For any three points in a spacetime of constant positive (constant negative) curvature plausibly regarded as vertices of a triangle, is it always the case that the interior angles of the resulting triangle sum to greater than (less than) 180 degrees? I thought the answer to this question was straightforwardly 'yes'. But, given the following reason, I'm no longer sure about this. It was recently pointed out to me that, with respect to flat (i.e., Minkowski) spacetime, only triangles whose vertices are spacelike separated have interior angles summing to 180 degrees, and when they aren't so separated, the angles are meaningless.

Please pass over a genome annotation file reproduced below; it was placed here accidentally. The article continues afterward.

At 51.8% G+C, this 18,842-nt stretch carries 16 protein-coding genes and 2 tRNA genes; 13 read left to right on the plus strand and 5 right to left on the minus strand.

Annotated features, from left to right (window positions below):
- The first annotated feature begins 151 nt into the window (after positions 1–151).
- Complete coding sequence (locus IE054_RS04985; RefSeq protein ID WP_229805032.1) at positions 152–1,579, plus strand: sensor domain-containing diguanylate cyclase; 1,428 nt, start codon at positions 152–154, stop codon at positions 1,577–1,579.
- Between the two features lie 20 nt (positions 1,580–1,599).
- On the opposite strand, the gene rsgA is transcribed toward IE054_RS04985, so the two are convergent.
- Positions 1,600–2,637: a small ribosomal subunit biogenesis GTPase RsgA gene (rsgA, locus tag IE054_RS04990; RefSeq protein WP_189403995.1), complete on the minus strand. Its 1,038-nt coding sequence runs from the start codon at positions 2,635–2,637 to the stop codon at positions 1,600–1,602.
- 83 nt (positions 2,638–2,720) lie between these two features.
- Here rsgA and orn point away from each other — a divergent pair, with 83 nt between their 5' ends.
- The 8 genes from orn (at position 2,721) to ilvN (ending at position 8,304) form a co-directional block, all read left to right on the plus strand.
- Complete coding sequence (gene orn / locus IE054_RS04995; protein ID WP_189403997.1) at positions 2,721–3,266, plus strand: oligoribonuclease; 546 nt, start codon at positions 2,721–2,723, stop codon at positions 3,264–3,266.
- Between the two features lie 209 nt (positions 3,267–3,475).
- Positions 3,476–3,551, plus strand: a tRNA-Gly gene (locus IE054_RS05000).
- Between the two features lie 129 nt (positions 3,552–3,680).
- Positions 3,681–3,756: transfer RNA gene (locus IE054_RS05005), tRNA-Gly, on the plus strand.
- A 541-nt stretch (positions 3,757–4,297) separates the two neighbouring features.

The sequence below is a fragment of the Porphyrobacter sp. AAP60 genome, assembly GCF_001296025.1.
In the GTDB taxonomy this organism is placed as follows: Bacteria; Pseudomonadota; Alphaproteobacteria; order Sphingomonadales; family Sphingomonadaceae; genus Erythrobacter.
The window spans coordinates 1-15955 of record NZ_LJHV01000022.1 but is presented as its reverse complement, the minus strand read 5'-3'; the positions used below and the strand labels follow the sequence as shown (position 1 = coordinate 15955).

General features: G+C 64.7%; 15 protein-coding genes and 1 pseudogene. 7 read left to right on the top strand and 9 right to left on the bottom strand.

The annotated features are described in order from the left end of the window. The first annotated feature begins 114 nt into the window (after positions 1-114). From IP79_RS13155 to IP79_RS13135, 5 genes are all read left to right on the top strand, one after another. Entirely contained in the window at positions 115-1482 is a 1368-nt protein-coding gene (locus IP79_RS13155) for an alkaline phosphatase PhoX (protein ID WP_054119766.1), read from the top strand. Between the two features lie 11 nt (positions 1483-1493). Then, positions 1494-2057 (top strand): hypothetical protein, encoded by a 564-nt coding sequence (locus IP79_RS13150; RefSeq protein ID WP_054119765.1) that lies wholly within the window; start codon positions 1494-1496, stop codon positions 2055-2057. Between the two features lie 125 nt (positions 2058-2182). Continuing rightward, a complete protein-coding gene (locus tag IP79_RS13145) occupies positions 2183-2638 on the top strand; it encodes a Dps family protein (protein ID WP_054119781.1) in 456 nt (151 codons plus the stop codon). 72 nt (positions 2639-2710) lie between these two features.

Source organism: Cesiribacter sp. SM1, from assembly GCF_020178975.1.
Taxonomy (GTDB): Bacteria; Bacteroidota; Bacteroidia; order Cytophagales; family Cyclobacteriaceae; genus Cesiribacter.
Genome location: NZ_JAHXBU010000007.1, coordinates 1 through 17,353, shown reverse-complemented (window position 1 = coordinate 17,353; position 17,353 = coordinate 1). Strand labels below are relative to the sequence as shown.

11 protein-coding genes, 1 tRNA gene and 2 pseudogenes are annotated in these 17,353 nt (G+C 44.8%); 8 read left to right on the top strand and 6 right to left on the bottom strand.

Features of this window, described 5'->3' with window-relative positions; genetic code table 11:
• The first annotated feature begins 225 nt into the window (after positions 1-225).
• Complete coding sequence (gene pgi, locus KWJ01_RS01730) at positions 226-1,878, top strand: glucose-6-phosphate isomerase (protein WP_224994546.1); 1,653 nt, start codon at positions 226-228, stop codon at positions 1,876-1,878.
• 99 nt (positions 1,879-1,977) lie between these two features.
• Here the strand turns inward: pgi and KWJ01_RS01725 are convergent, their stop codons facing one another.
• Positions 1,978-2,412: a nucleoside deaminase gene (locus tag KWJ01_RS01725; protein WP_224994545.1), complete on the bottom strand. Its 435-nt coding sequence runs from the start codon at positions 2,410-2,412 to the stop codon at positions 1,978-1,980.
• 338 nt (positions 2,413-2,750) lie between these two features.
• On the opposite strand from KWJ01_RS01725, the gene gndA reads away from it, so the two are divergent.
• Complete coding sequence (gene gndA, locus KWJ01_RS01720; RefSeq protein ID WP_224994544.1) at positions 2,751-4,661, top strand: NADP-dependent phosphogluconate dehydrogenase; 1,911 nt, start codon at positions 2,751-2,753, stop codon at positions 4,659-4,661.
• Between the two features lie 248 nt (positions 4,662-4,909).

So I'm wondering if the same situation arises in spacetimes of constant positive (constant negative) curvature. That is, in such spacetimes is it also the case that the interior angles of triangles sum to greater than (less than) 180 degrees only when the points of the vertices are spacelike separated, and when they aren't so separated, the angles are meaningless?